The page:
Concertgebouw Orchestra offers 21st-century suspense and 19th-century confectionery

Last Friday, three women discussed the work of three deceased men in the Concertgebouw. The first was Annelies Van Parys, who watched as the Concertgebouw Orchestra, conducted by Kristiina Poska, gave the world premiere of her Eco…del vuoto† The uninhibited listener heard music that wouldn’t look out of place in a haunted house, and that’s not meant to be disrespectful. It was bursting with suspense. Van Parys does not compose from a melody but weaves a complex web of colors and textures. The more introverted concert-goer heard a sophisticated play of quotes with the last piece by Luc Breways, Van Parys’ composition teacher who passed away in 2015, to whom it was dedicated. Perhaps that’s why the work ended apparently abruptly. In the middle of a sentence, like life itself.

For part of the Concertgebouw Orchestra audience, such a world premiere will always remain the vegetable that they have to swallow with some 19th-century sugar. It came in the form of Mendelssohn’s violin concerto. He based his violin concerto on a clear and well-known theme of recognition. The piece had a passionate advocate in the expressive violinist Alina Ibragimova. Ibragimova produced a sweet, round sound, and now and then the tip of her violin almost touched her knee: that’s how deep she dived into her instrument. But when she stood still, dead straight, in a silent passage, that also had maximum effect. A deeply lived performance.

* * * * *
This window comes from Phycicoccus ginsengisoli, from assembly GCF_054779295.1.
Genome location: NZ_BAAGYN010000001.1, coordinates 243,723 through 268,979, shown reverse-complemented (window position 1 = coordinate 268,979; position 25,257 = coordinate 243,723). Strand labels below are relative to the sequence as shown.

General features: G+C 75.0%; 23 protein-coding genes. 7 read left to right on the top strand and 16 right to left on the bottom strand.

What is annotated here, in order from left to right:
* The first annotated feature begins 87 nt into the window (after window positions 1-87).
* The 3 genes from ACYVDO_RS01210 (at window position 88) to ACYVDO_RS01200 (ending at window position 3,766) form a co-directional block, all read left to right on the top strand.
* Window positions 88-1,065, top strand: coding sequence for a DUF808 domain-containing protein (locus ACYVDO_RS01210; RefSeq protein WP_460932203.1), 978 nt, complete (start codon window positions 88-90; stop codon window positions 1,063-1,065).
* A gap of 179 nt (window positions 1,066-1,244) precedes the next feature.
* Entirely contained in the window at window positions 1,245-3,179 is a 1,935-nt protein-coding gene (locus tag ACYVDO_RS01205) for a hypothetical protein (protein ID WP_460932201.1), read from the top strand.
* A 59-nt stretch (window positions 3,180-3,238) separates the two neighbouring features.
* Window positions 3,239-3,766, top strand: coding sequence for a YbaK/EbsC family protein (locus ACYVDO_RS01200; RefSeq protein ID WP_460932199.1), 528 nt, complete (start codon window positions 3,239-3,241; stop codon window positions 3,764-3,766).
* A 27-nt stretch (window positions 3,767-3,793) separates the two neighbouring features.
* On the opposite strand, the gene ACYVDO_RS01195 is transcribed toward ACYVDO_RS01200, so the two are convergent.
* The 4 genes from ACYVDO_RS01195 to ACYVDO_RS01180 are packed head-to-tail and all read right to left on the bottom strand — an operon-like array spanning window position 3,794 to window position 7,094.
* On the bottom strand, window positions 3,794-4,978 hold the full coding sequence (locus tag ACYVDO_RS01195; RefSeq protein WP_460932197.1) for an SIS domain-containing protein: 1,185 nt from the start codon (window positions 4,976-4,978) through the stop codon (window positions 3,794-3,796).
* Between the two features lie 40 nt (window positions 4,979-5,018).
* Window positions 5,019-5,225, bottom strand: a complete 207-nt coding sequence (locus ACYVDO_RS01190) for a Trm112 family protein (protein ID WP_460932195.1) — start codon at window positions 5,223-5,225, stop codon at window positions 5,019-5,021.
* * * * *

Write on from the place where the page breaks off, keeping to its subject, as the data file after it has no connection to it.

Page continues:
After the break, KCO debutant Poska was allowed to shine her light on Beethoven. Just like Van Parys’ piece was Eroica once dedicated to an admired man, Napoleon, but as is well known, Beethoven furiously scratched his hero’s name from the score after he betrayed the ideals of the revolution. The Estonian conductor didn’t seem too concerned with whether the orchestra was playing ‘beautiful’ enough, the musicians of the KCO do, but with freshness. The pace was brisk, and there was air in the whole thing. Poska allowed the musicians to play agile and sometimes even bits. Still, it absolutely never went over the head and the orchestra kept a grounded sound. Poska’s alert conducting style was as graceful as it was sovereign. During the applause, she also ran up and down the stairs of the Concertgebouw with such bloodliness that the impression was created that she could do the entire concert again on site.

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